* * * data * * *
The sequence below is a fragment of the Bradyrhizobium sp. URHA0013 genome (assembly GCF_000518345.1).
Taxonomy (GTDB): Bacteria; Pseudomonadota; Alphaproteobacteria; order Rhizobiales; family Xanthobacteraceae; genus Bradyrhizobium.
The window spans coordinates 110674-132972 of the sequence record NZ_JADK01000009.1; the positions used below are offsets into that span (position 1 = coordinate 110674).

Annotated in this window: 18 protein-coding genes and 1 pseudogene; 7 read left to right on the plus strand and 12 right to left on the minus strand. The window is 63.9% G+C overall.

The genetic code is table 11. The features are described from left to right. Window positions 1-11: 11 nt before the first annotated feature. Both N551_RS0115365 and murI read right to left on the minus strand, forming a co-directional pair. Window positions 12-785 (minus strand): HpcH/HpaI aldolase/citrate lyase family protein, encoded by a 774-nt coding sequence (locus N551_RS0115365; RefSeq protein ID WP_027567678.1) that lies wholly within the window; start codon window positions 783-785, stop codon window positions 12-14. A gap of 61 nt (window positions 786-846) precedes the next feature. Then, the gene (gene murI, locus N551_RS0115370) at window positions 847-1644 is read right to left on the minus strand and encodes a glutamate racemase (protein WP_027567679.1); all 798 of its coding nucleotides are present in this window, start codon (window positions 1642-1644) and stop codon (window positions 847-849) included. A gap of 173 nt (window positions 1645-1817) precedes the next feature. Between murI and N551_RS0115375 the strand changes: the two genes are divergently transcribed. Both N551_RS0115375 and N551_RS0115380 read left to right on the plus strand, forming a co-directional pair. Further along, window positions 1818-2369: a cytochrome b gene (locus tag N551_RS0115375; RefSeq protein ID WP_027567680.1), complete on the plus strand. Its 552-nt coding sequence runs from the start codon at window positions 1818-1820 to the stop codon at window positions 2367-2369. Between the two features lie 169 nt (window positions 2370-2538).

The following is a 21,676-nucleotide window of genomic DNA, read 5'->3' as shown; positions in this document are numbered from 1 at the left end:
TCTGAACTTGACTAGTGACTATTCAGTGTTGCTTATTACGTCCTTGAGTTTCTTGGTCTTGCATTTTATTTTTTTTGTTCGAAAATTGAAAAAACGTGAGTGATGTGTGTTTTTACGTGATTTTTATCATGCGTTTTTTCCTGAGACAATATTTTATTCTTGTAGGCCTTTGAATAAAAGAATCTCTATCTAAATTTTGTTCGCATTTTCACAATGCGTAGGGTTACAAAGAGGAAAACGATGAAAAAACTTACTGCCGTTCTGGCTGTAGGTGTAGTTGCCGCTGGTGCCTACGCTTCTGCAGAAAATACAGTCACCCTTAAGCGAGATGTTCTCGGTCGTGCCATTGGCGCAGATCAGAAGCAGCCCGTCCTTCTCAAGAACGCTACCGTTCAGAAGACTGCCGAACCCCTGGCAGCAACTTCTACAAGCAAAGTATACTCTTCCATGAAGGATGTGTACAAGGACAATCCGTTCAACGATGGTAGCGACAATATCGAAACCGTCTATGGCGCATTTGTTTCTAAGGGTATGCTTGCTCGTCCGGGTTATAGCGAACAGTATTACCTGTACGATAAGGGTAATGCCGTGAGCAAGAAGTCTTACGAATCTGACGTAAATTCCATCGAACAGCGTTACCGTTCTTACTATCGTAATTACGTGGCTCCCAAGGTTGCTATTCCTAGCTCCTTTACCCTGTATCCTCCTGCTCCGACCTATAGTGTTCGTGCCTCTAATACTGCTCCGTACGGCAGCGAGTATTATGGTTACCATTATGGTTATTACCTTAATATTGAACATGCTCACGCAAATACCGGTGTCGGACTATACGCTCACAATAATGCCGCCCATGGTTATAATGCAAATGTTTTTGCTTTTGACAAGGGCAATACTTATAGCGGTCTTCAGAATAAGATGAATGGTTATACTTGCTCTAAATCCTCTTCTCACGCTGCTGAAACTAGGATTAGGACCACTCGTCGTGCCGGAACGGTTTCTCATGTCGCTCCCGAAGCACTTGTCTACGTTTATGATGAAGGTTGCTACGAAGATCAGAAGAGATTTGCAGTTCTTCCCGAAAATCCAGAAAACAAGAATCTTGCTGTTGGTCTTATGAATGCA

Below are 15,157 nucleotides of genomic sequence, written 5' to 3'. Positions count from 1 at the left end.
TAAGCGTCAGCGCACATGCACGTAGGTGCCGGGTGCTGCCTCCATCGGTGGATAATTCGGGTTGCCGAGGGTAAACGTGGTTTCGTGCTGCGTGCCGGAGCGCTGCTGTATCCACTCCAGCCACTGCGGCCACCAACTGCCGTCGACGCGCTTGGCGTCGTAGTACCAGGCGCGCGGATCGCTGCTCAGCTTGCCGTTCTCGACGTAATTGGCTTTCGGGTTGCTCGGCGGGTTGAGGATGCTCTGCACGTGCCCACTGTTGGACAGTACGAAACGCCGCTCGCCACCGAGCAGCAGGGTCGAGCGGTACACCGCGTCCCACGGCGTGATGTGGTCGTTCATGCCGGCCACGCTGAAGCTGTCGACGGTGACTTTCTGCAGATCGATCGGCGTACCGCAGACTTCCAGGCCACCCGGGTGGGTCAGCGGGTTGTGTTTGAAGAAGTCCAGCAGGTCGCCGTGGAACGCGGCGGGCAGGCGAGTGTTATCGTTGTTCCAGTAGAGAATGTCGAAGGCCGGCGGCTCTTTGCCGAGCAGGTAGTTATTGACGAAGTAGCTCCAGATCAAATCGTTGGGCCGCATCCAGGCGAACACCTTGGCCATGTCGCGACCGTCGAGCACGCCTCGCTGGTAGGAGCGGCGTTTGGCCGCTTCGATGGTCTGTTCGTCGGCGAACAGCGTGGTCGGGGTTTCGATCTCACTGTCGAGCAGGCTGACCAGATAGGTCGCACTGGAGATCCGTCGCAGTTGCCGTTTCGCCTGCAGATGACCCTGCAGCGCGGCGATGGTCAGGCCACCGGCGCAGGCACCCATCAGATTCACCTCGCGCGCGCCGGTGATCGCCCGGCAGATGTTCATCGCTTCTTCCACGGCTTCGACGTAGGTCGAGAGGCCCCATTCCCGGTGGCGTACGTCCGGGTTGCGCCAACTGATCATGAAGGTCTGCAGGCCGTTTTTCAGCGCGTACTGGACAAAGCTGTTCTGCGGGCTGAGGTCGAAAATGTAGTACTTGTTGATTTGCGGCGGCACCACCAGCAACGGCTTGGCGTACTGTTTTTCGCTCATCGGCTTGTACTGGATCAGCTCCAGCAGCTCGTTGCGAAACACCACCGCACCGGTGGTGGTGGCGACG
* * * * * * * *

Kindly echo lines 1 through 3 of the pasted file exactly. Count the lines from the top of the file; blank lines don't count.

The sequence below is a fragment of the Bradyrhizobium sp. URHA0013 genome (assembly GCF_000518345.1).
Taxonomy (GTDB): Bacteria; Pseudomonadota; Alphaproteobacteria; order Rhizobiales; family Xanthobacteraceae; genus Bradyrhizobium.
The window spans coordinates 110674-132972 of the sequence record NZ_JADK01000009.1; the positions used below are offsets into that span (position 1 = coordinate 110674).